Fastest Way To Find 4-connected Regions

- 1 answer

I have a 2D numpy array filled with values in range [0,1] and I want to loop on the 4-connected region where value < 0.2. In order to do that, I currently go through all pixels of the array and check each of its neighbours recursively to find the corresponding region. However, I feel this a common problem and there exists a more efficient way to do this. What is the fastest way to achieve this?

def pixel_neighbours_4way(pixel_coord: Union[np.ndarray, List, tuple]) -> np.ndarray:
    assert len(pixel_coord) == 2, "pixel coordinates (pixel_coord) must be of length 2"

    neighbours = np.array([[0, 1], [0, -1], [1, 0], [-1, 0]])

    return neighbours + pixel_coord

def grow_region(origin_pixel, difference_map):
    region_pixels = [origin_pixel]

    # Mark pixel as already visited
    difference_map[origin_pixel] = 1

    idx = 0

    while idx < len(region_pixels):
        for neigh_pixel in pixel_neighbours_4way(region_pixels[idx]):
            if difference_map[neigh_pixel] <= self.rho:
                # Mark pixel as already visited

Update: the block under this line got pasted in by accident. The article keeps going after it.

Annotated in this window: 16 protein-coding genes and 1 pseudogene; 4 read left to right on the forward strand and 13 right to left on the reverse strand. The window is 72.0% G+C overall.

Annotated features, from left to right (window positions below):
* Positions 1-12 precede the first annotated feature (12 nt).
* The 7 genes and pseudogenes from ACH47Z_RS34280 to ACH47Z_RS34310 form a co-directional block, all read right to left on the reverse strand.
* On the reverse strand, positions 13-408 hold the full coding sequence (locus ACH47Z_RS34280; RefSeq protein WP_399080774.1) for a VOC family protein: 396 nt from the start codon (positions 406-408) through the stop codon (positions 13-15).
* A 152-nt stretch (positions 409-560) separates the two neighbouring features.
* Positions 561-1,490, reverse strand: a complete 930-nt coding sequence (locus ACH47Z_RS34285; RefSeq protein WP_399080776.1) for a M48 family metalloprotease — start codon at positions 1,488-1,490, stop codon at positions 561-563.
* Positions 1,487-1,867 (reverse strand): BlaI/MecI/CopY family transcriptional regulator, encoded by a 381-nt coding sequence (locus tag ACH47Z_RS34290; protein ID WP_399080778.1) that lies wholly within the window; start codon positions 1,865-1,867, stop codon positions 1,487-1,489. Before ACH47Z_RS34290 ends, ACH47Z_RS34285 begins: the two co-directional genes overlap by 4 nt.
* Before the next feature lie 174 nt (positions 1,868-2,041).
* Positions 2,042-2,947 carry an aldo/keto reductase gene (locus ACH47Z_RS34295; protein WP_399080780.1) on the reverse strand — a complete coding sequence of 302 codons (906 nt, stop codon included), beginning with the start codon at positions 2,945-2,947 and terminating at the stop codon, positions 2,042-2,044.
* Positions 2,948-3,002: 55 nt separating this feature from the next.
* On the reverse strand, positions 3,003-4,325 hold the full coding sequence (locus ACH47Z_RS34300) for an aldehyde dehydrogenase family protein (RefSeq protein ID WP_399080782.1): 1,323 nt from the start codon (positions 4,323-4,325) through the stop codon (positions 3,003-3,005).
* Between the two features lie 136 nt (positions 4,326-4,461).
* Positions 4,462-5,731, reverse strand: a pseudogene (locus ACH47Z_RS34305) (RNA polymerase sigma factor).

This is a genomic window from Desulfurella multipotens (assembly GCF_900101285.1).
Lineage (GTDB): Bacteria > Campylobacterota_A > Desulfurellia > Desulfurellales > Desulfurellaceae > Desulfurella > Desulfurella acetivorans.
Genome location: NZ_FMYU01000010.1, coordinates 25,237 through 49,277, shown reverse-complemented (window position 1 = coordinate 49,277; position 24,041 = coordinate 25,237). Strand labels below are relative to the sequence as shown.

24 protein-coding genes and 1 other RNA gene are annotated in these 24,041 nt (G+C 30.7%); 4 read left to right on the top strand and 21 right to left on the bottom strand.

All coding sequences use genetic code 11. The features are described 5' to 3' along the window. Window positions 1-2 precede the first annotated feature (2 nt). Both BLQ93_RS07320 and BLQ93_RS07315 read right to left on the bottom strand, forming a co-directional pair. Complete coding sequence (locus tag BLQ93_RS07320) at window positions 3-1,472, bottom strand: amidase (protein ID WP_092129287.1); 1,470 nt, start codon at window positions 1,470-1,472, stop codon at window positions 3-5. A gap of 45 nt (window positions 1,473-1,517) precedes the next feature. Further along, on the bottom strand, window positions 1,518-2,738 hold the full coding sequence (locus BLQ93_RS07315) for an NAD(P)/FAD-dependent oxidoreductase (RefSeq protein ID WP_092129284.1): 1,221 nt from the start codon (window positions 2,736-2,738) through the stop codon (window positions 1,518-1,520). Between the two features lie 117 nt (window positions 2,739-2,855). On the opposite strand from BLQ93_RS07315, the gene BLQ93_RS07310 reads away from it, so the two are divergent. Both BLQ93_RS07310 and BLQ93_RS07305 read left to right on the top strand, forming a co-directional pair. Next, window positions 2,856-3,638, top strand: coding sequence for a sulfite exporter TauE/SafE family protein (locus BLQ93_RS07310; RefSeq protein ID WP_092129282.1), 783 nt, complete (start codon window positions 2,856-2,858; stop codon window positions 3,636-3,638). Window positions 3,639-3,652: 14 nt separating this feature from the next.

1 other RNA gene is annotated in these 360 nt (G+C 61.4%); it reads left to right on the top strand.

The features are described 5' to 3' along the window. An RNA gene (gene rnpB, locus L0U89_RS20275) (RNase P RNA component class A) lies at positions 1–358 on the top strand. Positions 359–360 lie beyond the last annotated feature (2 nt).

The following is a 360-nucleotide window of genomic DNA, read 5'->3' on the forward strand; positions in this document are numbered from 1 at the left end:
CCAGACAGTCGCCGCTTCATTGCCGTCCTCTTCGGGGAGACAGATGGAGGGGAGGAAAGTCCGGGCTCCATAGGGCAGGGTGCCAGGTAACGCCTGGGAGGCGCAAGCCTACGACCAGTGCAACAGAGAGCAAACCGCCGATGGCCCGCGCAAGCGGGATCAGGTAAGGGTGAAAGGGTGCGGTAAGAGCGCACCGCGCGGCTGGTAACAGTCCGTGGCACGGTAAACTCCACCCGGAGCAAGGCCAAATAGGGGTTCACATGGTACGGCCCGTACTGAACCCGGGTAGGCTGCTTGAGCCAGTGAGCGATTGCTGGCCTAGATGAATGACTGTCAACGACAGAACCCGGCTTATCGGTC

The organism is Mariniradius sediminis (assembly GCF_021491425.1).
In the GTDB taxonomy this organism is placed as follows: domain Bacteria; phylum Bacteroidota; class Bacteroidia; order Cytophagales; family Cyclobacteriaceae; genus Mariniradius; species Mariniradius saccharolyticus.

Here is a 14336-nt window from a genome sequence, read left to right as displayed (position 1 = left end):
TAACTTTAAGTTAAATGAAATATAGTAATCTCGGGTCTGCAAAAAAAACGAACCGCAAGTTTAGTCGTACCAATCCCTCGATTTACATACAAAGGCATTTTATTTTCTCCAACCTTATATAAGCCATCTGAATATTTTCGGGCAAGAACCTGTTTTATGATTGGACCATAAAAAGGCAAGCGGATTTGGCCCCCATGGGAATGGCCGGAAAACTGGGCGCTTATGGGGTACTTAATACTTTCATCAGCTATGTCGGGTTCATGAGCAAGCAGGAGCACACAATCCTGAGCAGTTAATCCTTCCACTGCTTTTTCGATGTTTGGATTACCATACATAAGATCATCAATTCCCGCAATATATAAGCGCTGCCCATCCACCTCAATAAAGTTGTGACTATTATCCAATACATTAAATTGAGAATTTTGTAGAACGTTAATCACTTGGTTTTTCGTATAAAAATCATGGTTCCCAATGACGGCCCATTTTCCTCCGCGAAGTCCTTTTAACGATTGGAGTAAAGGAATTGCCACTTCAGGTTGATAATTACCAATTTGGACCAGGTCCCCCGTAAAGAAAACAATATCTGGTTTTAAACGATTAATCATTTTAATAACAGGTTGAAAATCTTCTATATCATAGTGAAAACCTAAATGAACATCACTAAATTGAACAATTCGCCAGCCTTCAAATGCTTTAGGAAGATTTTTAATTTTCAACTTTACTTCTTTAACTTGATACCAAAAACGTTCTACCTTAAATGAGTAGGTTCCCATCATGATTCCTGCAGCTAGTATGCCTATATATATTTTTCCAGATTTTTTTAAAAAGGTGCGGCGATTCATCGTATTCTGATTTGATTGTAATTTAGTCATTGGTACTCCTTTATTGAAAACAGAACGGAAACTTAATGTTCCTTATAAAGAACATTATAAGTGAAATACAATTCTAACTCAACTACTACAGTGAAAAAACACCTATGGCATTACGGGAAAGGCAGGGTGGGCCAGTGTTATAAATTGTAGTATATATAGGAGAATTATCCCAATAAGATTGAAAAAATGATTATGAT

difference_map[neigh_pixel] = 1

        idx += 1

    return region_pixels

my_array = np.random.rand(500, 500)

for x in range(500):
  for y in range (500):
    if my_array[x, y] <= 0.2:
      region = grow_region((x, y), my_array)


1. Raster scan method

  • process the image row by row and detect the runs of "white" pixels;

  • from one row to the next, match the runs that overlap by at least one pixel;

  • use the union-find technique to form the blobs.

2. Simple contouring method

  • scan the image row by row until you hit a "white" pixel;

  • start following the contour, marking the pixels with some convention; when you are back, continue the scan;

  • when you meet a marked pixel, jump to the one facing it.

If the region has holes, this second method will not detect them. But if there is just one region without holes, the method can be fast as it will not explore all pixels.

3. Full contouring

Refer to "Satoshi Suzuki and others. Topological structural analysis of digitized binary images by border following. Computer Vision, Graphics, and Image Processing, 30(1):32–46, 1985."

Note that your 4-ways filling method is not so bad, but has a big weakness: it can require huge stack space. An algorithm better in this respect is available in Graphics Gems: